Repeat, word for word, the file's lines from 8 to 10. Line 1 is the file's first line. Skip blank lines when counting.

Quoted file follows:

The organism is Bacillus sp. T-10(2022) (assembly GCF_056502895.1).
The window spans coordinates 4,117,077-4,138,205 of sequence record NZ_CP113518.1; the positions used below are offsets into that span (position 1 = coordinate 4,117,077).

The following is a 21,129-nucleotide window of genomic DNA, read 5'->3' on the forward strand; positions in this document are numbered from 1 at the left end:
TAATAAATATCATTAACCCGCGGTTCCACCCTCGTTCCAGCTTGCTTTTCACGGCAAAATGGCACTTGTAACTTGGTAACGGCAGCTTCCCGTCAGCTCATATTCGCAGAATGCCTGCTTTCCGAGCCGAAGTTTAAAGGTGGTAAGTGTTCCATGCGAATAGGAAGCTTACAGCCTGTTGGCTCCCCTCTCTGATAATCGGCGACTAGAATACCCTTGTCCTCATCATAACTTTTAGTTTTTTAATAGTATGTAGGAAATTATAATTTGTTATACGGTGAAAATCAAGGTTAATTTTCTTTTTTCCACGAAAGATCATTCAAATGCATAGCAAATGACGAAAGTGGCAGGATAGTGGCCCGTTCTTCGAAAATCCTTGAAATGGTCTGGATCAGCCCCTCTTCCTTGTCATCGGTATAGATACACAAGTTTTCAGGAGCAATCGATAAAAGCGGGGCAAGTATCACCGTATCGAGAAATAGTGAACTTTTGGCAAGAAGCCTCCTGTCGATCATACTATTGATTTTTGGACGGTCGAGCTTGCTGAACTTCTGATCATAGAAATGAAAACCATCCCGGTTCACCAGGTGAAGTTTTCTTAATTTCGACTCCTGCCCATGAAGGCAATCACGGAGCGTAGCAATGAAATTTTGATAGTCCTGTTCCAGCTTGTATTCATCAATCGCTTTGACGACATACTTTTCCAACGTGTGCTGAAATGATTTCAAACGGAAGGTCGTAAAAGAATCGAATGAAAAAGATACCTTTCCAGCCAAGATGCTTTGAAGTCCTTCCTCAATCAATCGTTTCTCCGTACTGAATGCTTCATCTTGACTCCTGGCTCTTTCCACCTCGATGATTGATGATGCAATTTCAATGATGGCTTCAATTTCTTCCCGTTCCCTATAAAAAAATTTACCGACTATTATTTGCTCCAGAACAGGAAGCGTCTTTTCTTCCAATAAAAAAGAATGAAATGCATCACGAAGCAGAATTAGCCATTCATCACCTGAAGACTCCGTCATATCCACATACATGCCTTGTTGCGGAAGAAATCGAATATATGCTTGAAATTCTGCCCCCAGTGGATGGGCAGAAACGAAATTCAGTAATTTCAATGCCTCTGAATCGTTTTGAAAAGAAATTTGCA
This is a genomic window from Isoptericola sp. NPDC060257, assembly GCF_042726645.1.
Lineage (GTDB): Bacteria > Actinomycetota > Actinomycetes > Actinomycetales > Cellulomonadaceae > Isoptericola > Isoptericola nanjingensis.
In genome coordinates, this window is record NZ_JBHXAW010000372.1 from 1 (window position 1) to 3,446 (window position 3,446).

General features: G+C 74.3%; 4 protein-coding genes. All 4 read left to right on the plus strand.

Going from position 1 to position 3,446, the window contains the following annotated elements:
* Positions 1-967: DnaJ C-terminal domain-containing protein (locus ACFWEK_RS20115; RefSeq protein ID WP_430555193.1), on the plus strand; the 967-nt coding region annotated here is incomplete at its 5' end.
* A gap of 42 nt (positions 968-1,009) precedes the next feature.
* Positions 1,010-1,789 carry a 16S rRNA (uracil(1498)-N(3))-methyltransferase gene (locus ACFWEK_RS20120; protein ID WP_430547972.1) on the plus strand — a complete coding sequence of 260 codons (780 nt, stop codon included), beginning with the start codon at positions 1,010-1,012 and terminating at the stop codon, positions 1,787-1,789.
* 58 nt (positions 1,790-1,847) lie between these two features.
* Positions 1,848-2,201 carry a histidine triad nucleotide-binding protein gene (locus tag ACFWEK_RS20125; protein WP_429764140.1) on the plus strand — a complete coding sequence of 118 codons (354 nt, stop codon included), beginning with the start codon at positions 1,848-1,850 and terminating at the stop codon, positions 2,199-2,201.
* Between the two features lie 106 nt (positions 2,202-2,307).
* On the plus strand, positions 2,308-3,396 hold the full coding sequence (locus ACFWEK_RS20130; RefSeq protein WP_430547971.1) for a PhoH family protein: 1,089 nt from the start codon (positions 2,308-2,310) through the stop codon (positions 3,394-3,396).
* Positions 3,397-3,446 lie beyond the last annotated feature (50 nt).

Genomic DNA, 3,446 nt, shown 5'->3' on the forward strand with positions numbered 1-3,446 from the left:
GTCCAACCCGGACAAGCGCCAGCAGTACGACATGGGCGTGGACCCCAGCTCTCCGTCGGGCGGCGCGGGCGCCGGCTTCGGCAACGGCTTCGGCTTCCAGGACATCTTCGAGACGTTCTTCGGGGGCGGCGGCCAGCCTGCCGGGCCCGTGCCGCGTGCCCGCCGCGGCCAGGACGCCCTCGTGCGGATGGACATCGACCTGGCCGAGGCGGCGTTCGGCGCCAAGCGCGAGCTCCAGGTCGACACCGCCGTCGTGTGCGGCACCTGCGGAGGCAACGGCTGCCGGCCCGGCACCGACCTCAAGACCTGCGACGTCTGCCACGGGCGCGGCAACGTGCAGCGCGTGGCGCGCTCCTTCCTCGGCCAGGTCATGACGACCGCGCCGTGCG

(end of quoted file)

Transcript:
General features: G+C 74.3%; 4 protein-coding genes. All 4 read left to right on the plus strand.

Going from position 1 to position 3,446, the window contains the following annotated elements:
* Positions 1-967: DnaJ C-terminal domain-containing protein (locus ACFWEK_RS20115; RefSeq protein ID WP_430555193.1), on the plus strand; the 967-nt coding region annotated here is incomplete at its 5' end.